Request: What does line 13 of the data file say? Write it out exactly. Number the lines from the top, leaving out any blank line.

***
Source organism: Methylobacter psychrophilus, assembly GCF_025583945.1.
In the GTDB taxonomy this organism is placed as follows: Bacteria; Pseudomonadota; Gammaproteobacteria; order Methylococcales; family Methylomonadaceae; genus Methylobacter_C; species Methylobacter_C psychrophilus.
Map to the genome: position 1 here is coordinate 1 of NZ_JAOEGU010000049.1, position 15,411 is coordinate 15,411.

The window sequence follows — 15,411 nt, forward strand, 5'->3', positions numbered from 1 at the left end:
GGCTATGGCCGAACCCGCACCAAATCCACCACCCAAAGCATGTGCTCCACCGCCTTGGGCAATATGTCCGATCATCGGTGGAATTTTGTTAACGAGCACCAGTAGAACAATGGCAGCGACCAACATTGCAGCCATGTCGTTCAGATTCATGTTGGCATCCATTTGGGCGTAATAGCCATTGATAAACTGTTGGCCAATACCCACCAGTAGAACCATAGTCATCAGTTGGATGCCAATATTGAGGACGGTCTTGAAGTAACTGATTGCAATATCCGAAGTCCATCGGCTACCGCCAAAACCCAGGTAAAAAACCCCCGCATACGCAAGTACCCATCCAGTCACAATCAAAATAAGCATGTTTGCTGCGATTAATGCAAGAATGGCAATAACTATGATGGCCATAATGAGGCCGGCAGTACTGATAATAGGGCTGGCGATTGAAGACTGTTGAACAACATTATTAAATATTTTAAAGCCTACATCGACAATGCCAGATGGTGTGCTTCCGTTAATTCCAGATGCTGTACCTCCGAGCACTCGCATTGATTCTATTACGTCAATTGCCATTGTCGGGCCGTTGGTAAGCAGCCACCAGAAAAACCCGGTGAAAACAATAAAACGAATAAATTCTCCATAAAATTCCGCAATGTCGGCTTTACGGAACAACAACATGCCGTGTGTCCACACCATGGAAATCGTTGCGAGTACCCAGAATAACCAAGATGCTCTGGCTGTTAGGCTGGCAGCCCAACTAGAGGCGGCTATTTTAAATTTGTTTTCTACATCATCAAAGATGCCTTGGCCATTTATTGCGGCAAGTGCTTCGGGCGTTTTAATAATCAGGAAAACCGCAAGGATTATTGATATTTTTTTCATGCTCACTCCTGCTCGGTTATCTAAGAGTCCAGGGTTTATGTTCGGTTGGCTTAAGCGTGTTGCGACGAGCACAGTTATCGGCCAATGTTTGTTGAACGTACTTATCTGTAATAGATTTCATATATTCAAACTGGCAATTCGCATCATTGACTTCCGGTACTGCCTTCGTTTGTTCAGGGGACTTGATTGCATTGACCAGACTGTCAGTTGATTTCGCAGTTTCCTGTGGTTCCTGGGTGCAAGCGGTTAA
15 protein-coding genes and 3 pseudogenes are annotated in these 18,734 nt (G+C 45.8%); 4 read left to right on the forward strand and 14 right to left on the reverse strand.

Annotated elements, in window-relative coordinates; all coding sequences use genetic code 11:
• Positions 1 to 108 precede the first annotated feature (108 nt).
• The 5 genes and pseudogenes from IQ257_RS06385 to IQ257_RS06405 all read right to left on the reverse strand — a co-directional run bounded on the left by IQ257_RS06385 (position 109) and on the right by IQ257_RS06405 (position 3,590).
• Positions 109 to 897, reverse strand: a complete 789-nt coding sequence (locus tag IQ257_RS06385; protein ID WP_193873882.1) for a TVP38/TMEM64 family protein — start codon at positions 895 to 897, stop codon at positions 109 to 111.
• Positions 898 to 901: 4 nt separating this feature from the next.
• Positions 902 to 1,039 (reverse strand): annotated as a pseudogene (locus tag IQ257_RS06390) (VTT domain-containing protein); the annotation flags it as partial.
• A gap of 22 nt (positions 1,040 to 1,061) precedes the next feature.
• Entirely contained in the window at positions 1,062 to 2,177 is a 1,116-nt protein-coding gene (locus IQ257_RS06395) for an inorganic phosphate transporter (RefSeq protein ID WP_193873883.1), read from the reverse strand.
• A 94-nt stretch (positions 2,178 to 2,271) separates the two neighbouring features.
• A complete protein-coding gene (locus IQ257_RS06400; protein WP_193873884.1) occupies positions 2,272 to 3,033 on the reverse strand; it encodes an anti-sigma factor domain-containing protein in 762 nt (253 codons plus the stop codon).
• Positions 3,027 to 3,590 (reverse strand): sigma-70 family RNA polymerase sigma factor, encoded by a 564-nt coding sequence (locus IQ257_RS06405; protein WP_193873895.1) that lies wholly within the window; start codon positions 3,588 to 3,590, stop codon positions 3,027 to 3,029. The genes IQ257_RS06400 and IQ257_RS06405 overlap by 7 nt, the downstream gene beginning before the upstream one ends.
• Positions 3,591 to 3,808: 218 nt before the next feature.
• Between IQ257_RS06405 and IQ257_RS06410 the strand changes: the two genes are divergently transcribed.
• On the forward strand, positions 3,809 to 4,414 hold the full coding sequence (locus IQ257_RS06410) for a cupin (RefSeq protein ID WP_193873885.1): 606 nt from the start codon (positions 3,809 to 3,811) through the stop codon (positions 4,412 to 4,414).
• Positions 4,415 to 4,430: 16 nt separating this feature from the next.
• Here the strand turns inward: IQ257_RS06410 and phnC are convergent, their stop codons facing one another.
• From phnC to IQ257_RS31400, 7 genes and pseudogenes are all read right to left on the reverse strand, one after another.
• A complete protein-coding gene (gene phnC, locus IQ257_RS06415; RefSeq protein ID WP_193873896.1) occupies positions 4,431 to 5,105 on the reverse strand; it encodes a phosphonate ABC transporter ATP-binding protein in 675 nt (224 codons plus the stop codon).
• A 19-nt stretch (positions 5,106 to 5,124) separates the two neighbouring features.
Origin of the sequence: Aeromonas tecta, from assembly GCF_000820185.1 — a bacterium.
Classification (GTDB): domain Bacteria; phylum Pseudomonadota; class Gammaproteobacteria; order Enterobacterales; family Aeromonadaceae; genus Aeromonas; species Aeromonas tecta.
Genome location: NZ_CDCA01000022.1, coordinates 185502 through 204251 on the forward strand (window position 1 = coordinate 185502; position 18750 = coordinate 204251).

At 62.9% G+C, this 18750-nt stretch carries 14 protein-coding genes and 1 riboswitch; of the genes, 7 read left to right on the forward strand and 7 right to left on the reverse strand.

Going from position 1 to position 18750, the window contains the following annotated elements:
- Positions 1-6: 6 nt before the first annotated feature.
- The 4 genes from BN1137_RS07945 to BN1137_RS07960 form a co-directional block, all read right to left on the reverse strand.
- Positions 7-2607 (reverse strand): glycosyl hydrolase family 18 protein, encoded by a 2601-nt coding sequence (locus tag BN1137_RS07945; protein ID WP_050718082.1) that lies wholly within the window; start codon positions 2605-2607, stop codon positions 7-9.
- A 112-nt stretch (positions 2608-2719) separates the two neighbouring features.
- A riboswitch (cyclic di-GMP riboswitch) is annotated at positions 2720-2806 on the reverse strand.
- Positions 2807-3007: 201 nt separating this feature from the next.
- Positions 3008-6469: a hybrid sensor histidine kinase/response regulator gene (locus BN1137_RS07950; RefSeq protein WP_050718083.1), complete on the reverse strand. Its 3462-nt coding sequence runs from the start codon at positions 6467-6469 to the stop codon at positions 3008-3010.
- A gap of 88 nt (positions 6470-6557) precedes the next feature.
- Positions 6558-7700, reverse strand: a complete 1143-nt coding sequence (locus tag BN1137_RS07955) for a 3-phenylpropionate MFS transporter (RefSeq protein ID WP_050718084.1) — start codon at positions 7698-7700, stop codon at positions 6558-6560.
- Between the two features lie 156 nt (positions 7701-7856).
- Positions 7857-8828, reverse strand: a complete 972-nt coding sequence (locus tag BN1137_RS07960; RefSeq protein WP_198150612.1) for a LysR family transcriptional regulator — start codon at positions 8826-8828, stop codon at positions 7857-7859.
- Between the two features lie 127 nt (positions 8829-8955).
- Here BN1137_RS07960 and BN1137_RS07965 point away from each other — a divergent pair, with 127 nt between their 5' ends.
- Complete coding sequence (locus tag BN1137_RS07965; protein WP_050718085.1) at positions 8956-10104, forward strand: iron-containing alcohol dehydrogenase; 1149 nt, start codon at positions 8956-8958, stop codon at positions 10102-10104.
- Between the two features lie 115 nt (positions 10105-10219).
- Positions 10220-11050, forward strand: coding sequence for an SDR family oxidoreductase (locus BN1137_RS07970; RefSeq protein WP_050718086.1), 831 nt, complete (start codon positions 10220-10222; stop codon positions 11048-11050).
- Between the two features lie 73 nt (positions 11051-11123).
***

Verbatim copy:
• A gap of 22 nt (positions 1,040 to 1,061) precedes the next feature.